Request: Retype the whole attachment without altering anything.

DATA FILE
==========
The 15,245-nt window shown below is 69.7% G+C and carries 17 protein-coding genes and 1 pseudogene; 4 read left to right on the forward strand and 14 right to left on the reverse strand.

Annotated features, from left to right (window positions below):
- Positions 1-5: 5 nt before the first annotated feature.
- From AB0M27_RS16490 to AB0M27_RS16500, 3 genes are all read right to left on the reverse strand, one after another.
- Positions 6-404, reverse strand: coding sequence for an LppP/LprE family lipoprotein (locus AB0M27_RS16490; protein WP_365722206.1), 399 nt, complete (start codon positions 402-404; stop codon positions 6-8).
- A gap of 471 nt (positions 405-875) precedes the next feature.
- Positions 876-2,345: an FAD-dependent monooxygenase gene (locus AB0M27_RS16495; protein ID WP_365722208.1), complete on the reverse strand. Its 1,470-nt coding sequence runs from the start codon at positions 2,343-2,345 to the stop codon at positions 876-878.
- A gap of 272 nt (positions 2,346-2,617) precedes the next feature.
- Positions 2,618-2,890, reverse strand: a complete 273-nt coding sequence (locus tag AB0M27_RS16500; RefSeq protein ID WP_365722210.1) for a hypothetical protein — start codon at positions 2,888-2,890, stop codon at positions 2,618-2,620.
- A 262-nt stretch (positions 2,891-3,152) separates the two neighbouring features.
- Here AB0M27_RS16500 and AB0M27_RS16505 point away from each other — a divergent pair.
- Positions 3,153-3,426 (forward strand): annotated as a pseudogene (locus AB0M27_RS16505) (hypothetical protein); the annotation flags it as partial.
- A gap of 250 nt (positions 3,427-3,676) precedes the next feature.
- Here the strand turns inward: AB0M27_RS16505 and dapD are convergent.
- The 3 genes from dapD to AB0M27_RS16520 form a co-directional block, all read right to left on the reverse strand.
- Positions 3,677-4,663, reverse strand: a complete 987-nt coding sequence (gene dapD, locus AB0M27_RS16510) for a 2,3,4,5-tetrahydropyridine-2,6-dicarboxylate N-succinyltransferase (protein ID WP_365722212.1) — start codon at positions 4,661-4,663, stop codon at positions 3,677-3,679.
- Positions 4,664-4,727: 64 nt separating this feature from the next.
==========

The 15,245-nt window shown below is 69.7% G+C and carries 17 protein-coding genes and 1 pseudogene; 4 read left to right on the forward strand and 14 right to left on the reverse strand.

Annotated features, from left to right (window positions below):
- Positions 1-5: 5 nt before the first annotated feature.
- From AB0M27_RS16490 to AB0M27_RS16500, 3 genes are all read right to left on the reverse strand, one after another.
- Positions 6-404, reverse strand: coding sequence for an LppP/LprE family lipoprotein (locus AB0M27_RS16490; protein WP_365722206.1), 399 nt, complete (start codon positions 402-404; stop codon positions 6-8).
- A gap of 471 nt (positions 405-875) precedes the next feature.
- Positions 876-2,345: an FAD-dependent monooxygenase gene (locus AB0M27_RS16495; protein ID WP_365722208.1), complete on the reverse strand. Its 1,470-nt coding sequence runs from the start codon at positions 2,343-2,345 to the stop codon at positions 876-878.
- A gap of 272 nt (positions 2,346-2,617) precedes the next feature.
- Positions 2,618-2,890, reverse strand: a complete 273-nt coding sequence (locus tag AB0M27_RS16500; RefSeq protein ID WP_365722210.1) for a hypothetical protein — start codon at positions 2,888-2,890, stop codon at positions 2,618-2,620.
- A 262-nt stretch (positions 2,891-3,152) separates the two neighbouring features.
- Here AB0M27_RS16500 and AB0M27_RS16505 point away from each other — a divergent pair.
- Positions 3,153-3,426 (forward strand): annotated as a pseudogene (locus AB0M27_RS16505) (hypothetical protein); the annotation flags it as partial.
- A gap of 250 nt (positions 3,427-3,676) precedes the next feature.
- Here the strand turns inward: AB0M27_RS16505 and dapD are convergent.
- The 3 genes from dapD to AB0M27_RS16520 form a co-directional block, all read right to left on the reverse strand.
- Positions 3,677-4,663, reverse strand: a complete 987-nt coding sequence (gene dapD, locus AB0M27_RS16510) for a 2,3,4,5-tetrahydropyridine-2,6-dicarboxylate N-succinyltransferase (protein ID WP_365722212.1) — start codon at positions 4,661-4,663, stop codon at positions 3,677-3,679.
- Positions 4,664-4,727: 64 nt separating this feature from the next.